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6 Snakes That Look Like Rattlesnakes
When the climate gets warmer, and critters start coming out of their nesting areas, you can’t know which snakes you’re likely to meet. And since rattlesnakes are the most common, most people end up mistaking other species for them.
Rattlesnakes are fascinating reptiles, but they aren’t the safest, so people fear them. Unfortunately, other harmless critters suffer the lash from the rattler-phobic humans due to misidentification.
For this reason, it would be best to study snakes around you, know the ones that look like rattlesnakes, and how to identify a rattlesnake. It can help, too, if you desire to keep a pet snake.
Top 6 Snakes That Look Like Rattlesnakes:
1. Gopher Snake
Here’s the snake that people mistake for rattlesnakes the most. An untrained eye finds the gopher, looking eerily similar to the rattlesnake.
The gopher has transverse, square, or diamond-shaped bar markings that resemble those of a rattlesnake. It also has similar no-nonsense temperaments and will always mimic a rattlesnake when defending itself.
The only thing is that if the gopher makes a rattling sound, it’s not with the tail but with the mouth. Or, it could be passing over dry leaves.
Gophers also don’t raise their tail while rattling but keep them closer to the ground. Finally, you’ll note that it lacks a tail if leaves aren’t hiding it – a clue that it isn’t a rattlesnake.
The gopher’s markings are darker than a rattlesnake.
2. Viper Boa
Rattlesnakes have a unique body build, with a triangular head and narrower neck, making the head appear too heavy. These snakes only share a similarly short and squat appearance with viper boa, a “viper” superficial resemblance that gives them their name.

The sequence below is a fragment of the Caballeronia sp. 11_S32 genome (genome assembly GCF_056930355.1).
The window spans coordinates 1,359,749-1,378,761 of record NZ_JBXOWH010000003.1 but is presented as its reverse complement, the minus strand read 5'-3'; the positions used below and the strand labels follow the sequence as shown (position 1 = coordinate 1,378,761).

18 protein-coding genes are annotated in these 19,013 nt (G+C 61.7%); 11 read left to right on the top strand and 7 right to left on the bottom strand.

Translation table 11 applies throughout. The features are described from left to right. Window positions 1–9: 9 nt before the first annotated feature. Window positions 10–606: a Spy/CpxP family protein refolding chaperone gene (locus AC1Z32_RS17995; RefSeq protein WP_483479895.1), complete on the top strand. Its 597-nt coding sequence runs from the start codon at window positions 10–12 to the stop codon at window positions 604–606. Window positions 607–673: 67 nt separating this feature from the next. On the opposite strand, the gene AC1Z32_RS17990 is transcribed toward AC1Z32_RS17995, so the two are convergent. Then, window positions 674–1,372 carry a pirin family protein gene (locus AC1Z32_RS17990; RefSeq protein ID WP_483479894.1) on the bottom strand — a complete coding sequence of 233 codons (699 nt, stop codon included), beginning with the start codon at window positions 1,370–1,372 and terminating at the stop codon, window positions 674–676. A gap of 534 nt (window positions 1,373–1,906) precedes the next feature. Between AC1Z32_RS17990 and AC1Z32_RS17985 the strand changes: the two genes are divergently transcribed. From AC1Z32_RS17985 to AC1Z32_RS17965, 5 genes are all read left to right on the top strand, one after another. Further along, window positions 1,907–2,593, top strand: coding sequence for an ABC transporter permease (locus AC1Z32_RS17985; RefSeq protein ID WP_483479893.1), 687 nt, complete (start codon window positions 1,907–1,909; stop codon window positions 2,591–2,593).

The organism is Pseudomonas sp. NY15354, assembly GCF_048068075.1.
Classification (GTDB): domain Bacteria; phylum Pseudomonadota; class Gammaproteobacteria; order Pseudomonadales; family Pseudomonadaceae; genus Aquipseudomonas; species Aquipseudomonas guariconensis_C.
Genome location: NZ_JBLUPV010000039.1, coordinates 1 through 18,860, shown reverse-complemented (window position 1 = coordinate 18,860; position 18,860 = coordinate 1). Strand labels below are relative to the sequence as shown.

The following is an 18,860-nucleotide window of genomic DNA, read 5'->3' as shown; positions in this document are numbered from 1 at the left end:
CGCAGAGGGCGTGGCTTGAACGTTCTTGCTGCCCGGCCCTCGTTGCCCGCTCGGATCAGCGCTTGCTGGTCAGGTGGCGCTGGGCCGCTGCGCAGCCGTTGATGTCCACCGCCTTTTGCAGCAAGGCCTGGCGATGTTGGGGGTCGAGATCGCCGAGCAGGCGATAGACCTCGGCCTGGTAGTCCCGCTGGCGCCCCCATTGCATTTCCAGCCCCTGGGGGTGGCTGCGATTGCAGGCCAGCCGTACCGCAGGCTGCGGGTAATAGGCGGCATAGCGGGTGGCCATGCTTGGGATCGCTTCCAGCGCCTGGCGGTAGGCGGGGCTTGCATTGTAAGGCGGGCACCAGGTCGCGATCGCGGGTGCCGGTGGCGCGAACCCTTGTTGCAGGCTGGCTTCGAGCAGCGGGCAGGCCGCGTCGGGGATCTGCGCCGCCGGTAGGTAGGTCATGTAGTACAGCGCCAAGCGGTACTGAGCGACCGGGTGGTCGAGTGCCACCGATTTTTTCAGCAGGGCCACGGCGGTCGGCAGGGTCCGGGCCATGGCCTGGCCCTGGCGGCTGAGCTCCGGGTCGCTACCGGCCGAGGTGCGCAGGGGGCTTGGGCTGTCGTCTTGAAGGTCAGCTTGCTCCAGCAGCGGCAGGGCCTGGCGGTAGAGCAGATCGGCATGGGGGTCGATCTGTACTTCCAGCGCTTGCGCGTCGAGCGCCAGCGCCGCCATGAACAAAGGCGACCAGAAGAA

Other snake species, including the young blood, Sumatran short-tailed, and Borneo short-tailed pythons, also try to mimic this appearance. However, they become more massive than rattlesnakes when they grow in length.
3. Prairie Kingsnake
Unfortunately, most people find it hard to identify a rattlesnake from a distance because it has a lookalike-the prairie kingsnake.
Prairie kingsnakes resemble rattlesnakes by displaying a similar self-defense strategy. They coil up to form an S-shape and vibrate their tails against dry leaves to produce a warning notice when they feel threatened.
This species also possesses light unmarked bellies similar to a timber rattlesnake. However, one noticeable difference between the two is the tail. They both use their tails to produce sound, but rattlesnakes have rattles at the tail tip while kingsnakes do not.
Kingsnakes also don’t have “pits” on the heads, which have a more rounded shape.
4. Eastern Milksnake
The Eastern Milksnake is well-known for its use of a rattlesnake’s mimicry as a defensive strategy. They also vibrate their tails to wade off potential threats and have bright blotches that make people mistake them for a rattlesnake’s transverse blotches.
Unlike the rattlesnake, the eastern milksnake is non-venomous and harmless. However, mistaken identity has made them fall victim to being killed by humans who think they’re dangerous.
5. Eastern Hognose Snake
Eastern Hognose snakes are pretty much different from rattlesnakes, although they occasionally bear cross-marking that makes them appear like rattlesnakes at a distance.